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Russell Hampton
ClubRunner
Bulletin Editor
Mary Jones
Speakers
Nov 27, 2017
Reach Counseling . . . . . . Greeter: Bill Bracken
Dec 04, 2017
Pearl Harbor . . . . . Greeter: Bob Campbell
Dec 11, 2017
8th Grade Essay Contest. . . . . Greeter: Dick Campbell
Dec 18, 2017
Hliday Program . . . . . Greeter: Michael Cooney
Dec 25, 2017
No Meeting
Jan 01, 2018
No Meeting
Jan 08, 2018
Greeter: Will Deppiesse
Jan 15, 2018
Greeter: Joe Ferlo
View entire list
Stories
Meeting Information for Monday, November 27, 2017
Bill Bracken will greet members and guests, give a reflection, and lead the Pledge of Allegiance.
 
Kim Massey will present the program on "Reach Counseling."
 
 
Prayer and Pledge for November 20, 2017
Tom Willadsen led the Club in a prayer and the Pledge of Allegiance to open the meeting.
 
President John Fuller introduced the day's guests:  James Chitwood (Southwest Rotary); John Gile (son-in-law of late member Gordon Stroub); Bethany Rusch (guest of Cathy Zimmerman; member Fond du Lac Morning Rotary Club); and William Van Aacken (guest of Teresa Van Aacken).
 
John Gile presented the Club with a book from Gordon Stroub's collection -- "Service: My Business," which is a Rotary International Manual from the 1940s.
 
Christy Marquardt reported that this month's raffle kitty stands at $110, with the drawing being held next week.
 
RYE student Michel said he just hung out with friends this weekend, "driving around."  Sheriff John Matz, Michel's host parent, said, "Don't worry, I have eyes everywhere."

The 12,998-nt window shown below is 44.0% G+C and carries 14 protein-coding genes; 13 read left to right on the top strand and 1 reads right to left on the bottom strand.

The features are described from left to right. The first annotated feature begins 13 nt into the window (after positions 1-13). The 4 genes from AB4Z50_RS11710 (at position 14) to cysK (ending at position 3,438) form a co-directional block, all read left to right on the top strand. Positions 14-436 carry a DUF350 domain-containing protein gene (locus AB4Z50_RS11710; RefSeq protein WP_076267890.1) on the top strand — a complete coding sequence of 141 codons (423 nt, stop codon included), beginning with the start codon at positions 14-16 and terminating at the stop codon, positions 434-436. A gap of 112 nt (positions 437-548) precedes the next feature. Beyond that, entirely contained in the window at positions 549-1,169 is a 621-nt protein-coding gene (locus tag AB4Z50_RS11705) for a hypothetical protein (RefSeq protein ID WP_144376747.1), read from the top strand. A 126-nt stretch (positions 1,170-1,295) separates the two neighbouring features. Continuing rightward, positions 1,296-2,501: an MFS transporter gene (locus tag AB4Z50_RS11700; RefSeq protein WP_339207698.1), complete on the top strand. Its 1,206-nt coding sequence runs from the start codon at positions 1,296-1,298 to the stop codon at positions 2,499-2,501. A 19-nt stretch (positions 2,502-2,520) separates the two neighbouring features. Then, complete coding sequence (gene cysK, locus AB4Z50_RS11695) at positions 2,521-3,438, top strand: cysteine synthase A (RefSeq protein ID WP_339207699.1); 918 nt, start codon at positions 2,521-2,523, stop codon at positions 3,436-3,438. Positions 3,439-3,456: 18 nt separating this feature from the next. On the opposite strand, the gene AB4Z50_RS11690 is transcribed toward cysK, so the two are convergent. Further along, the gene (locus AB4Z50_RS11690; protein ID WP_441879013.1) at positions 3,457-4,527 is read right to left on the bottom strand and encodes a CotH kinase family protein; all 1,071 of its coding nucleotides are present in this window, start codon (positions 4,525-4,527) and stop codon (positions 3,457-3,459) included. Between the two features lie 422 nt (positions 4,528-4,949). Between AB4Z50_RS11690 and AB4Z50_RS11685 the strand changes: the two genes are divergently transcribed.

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News You Can Use; This Week's Announcements
Interfaith  Gathering -- Tom Willadsen reminded members of the Interfaith Gathering taking place at the Grand Opera House on Monday evening.
 
OCM Cards -- Nikole Vergin noted that she still has OCM cards for members to sell; if you'd like extra cards, please see Nikole.
 
Board of Directors Meeting -- President John reminded members of the Board of Directors meeting, which was held on Tuesday morning.
 
 
 
 
Happy $$ for November 20, 2017
Glenn Steinbrecher -- was happy to report that David Hayford is recovering after bypass surgery on Monday, Nov. 13.  Later in the day, David's wife Paula posted on Facebook that David was able to come home on Monday afternoon.
 
Tom Harenburg -- is happy to be back after spending 3 months in Montana. He noted counting 20+ bears and offered $.50 for each bear ($10), one bull moose ($10), and 40 elk, including a big bull elk ($10). His son Scott later shot the bull elk, which Tom figures will dress out at about 350 pounds.  He also shared that he's been hunting woodcock for 40 years and had the thrill of his life because he was able to get double shots off to get two woodcock.
 
John Nichols -- shared that he and his wife just returned from a trip to the Northeastern United States to celebrate their 49th wedding anniversary ... and came home to learn that he won last month's raffle drawing. He donated half of his winnings back to the Club. 
 
Karen Schibline -- was happy that Vicky Schroeder was back attending the meeting following her recent successful surgery.